Jennifer Curtin, a professor of politics at the University of Auckland, said there was symbolic importance in Ardern giving birth, in that it showed political parties around the world that it was fine to have younger women as candidates.

She said women often tended to be older when they entered politics. She said in other fields, women have been combining motherhood and paid work for decades, but it has only recently become more manageable thanks to paid parental leave.

Deputy Prime Minister Winston Peters has taken over as acting prime minister. Ardern plans to take six weeks of leave before returning to work.

Under the arrangement, Ardern will still be consulted on major decisions, including issues of national security. She has said she's confident the government will continue to run smoothly in her absence.

She said that after the birth, she hoped to have some quiet time to enjoy as a family.

Asked earlier this month how the couple had been faring in their quest to choose a baby name, Ardern responded: "Terribly. Do you have any suggestions?"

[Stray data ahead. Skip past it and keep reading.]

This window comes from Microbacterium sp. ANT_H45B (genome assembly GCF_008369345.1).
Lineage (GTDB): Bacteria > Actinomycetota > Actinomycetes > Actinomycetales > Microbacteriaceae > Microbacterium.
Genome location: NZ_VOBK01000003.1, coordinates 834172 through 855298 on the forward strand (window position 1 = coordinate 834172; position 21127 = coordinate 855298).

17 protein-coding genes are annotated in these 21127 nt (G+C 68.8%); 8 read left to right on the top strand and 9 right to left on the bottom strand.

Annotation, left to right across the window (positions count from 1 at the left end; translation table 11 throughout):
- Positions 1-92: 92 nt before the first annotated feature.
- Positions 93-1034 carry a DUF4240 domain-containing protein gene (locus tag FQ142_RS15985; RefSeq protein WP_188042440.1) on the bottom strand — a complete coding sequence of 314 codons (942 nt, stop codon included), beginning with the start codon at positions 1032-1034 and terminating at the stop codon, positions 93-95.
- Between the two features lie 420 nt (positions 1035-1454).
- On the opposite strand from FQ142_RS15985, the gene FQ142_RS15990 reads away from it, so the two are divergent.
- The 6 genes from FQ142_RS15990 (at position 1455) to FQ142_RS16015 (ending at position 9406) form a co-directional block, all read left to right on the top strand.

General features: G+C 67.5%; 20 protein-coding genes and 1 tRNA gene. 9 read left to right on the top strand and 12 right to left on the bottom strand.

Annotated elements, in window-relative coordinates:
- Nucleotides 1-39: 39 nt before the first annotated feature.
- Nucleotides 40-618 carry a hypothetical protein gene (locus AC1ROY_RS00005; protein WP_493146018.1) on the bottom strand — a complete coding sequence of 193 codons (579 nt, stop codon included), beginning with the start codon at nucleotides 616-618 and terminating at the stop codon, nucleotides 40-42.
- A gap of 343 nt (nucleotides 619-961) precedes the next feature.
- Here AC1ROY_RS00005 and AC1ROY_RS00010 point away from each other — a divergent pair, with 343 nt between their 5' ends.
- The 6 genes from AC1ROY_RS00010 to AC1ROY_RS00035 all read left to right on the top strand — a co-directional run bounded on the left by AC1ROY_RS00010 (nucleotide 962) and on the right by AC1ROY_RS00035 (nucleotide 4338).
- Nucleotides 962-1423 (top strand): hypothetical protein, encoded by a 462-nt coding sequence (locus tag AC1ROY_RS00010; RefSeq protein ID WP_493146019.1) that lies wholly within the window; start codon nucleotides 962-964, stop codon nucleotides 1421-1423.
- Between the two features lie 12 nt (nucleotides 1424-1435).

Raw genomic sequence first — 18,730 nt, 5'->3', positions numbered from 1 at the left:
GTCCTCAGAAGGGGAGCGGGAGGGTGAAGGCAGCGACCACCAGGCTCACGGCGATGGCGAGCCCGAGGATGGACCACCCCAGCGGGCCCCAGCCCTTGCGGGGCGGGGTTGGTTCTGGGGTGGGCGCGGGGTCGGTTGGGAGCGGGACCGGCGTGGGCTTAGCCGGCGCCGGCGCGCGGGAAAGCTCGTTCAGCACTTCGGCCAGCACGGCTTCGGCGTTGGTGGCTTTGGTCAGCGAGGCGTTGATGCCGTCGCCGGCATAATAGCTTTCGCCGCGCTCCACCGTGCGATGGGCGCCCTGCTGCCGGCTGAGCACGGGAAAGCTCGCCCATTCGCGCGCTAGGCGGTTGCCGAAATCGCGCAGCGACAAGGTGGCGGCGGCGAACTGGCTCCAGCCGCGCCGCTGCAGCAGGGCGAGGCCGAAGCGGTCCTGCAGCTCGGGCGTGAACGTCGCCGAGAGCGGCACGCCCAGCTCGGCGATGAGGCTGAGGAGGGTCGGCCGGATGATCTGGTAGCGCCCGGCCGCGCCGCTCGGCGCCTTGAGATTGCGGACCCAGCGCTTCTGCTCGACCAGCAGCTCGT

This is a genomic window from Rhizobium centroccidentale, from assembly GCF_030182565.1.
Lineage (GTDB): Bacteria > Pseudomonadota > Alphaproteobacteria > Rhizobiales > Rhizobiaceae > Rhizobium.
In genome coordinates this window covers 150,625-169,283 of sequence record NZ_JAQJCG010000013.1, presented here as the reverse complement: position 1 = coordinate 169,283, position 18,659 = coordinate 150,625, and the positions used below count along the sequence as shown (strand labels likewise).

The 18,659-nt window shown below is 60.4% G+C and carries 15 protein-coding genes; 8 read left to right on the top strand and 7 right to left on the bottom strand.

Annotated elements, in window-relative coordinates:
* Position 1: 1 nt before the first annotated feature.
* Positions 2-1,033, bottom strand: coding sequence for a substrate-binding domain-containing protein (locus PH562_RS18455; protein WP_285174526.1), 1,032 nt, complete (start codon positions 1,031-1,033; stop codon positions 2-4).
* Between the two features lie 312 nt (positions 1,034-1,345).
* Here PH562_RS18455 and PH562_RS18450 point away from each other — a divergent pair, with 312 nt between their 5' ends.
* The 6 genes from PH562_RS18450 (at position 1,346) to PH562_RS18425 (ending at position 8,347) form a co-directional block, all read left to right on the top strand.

Welcome to our village wee one. Feeling very lucky to have a healthy baby girl that arrived at 4.45pm weighing 3.31kg (7.3lb) Thank you so much for your best wishes and your kindness. We're all doing really well thanks to the wonderful team at Auckland City Hospital.

A post shared by Jacinda Ardern (@jacindaardern) on Jun 20, 2018 at 11:14pm PDT

Categories: Ohio News

Schools mum on ties to doc in sex abuse inquiry

Channel 10 news - Thu, 06/21/2018 - 00:29
A now-dead doctor accused of sexual misconduct by former student-athletes at Ohio State University said he acted as a team physician at other universities, most of which won't say if they are reviewing those connections or whether any concerns were raised about him.